Obviously, the negotiations in Copenhagen will be tough, but Canada is committed to working constructively and to seeking a binding global agreement that will include all major emitters. Obviously, to participate in discussions that do not take into account the major emitters, such as China, India, Brazil and the United States, is not sound policy. The Minister of the Environment, Minister Prentice, will go to Copenhagen with a view to working with our partners. Anything he signs on behalf of the government will be something that we will honour.


Foreign Affairs

Commercial Seal Hunt

Hon. Lorna Milne: Honourable senators, apparently Department of Foreign Affairs and International Trade officials were instructed to meet with a Ms. Rebecca Aldworth on November 9 of this year. Ms. Aldworth is a paid employee of the Humane Society of the United States — HSUS. She is an individual who has vilified Canadian sealers in the international press and political figures in Europe and the United States.

For those senators who have not heard of the HSUS, in my opinion it is a false front organization that was originally set up to siphon funds from the legitimate American Humane Society, which was founded in 1877. I believe the primary purpose of HSUS is to raise money for which it does not have to account publicly, and since that is its primary purpose, it has leapt on to the seal hunt bandwagon.

My question is for the Leader of the Government in the Senate. Is this Conservative government and the Minister of Foreign Affairs considering abandoning their support for the Canadian seal hunt, the people of the Maritimes, the people of the Gulf of St. Lawrence and our Aboriginal peoples of the North?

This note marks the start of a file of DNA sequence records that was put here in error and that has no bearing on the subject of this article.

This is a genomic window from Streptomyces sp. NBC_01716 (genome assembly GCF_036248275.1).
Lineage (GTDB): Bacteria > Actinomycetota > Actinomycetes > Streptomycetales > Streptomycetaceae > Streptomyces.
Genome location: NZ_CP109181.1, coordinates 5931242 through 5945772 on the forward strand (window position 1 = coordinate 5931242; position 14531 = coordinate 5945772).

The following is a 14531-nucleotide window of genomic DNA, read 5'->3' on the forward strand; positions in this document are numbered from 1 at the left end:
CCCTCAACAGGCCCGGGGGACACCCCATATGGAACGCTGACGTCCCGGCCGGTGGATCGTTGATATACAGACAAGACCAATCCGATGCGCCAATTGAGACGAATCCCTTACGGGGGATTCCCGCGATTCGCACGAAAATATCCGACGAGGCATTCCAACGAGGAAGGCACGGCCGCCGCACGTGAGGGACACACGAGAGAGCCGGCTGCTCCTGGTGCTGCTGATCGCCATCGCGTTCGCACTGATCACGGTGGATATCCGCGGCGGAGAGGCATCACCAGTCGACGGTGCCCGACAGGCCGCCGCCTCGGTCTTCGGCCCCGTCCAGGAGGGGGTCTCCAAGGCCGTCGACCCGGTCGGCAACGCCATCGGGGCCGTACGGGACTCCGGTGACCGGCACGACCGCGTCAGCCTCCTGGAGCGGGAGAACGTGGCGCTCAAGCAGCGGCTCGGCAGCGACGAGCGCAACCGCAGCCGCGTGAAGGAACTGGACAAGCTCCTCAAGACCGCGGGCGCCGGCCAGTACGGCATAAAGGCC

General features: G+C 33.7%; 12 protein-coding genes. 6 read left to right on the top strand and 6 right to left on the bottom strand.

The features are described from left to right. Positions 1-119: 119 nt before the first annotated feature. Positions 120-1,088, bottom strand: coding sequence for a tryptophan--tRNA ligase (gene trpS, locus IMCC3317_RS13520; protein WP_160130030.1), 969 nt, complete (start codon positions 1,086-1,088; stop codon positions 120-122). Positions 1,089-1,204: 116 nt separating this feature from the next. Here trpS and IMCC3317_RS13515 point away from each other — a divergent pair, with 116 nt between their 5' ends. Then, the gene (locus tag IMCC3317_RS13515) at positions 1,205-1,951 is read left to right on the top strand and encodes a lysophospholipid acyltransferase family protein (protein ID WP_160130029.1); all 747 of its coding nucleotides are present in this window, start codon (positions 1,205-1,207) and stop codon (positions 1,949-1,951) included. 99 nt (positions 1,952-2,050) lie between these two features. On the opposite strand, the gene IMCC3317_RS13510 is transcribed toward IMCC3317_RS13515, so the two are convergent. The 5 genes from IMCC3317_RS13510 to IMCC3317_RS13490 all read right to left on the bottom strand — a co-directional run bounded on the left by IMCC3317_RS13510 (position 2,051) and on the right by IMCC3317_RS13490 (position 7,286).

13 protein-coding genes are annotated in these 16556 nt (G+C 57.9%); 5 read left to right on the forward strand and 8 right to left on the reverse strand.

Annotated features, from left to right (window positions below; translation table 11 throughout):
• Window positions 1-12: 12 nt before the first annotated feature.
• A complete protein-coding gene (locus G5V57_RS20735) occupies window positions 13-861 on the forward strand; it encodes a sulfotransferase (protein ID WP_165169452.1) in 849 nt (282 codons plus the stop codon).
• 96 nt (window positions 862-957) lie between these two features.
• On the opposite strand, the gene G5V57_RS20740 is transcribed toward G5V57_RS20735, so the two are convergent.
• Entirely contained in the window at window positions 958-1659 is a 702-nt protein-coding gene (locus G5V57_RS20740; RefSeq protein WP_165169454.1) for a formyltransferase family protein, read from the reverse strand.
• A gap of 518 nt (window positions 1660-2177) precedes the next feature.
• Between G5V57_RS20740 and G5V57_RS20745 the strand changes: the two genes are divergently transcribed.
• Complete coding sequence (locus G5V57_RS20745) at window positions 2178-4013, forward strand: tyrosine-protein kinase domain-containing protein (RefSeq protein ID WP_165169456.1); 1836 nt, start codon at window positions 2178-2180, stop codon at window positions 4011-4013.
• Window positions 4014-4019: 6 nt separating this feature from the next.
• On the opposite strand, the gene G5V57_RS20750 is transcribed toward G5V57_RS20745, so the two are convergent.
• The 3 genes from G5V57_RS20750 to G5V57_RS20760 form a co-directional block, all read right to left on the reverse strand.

An Hon. Senator: You have been smoking too much hemp.

Hon. Marjory LeBreton (Leader of the Government and Minister of State (Seniors)): Honourable senators, the simple answer to the honourable senator's question is absolutely not. This government has been supportive and has said that we will take this to the highest authorities to protect our sealing industry. We have many people in our caucus, such as Senator Patterson, Senator Lang, our Minister of Health Leona Aglukkaq, and, most important, our Minister of Fisheries, who have been very vocal and strong in their condemnation of the European Union's actions. They have been supportive in all aspects of our seal hunt, including the Prime Minister who served seal meat to members of the cabinet when we were in the North.

Senator Comeau: Good stuff.

Senator LeBreton: Actually, some of my colleagues, including the Prime Minister, ate more than one serving.

Senator Milne: I am absolutely delighted to have that reassurance. Unfortunately, an official invitation from DFAIT gives this woman stature that she and her organization should not have. I hope that the government will reassure Canadians. Canadian sealers need to be reassured. This word went through that community like you simply cannot believe. They are very concerned about this subject. I hope that the Minister of Fisheries is talking to the Minister of Foreign Affairs to ensure that they are reading from the same page.

Senator LeBreton: I will draw the attention of my colleague, the Minister of Foreign Affairs, to the person that Senator Milne has cited. However, I do not think there is a single sealer in this country who does not fully understand the support of the government and who does not absolutely appreciate everything the government has done in support of their industry.

Human Resources and Skills Development

Post-Secondary Student Support Program

Hon. Elizabeth Hubley: Honourable senators, it is estimated that between 2001 and 2006, over 10,500 First Nations and Inuit post-secondary students were denied funding to the Post-Secondary Student Support Program, with an additional 2,588 denied in 2007-08.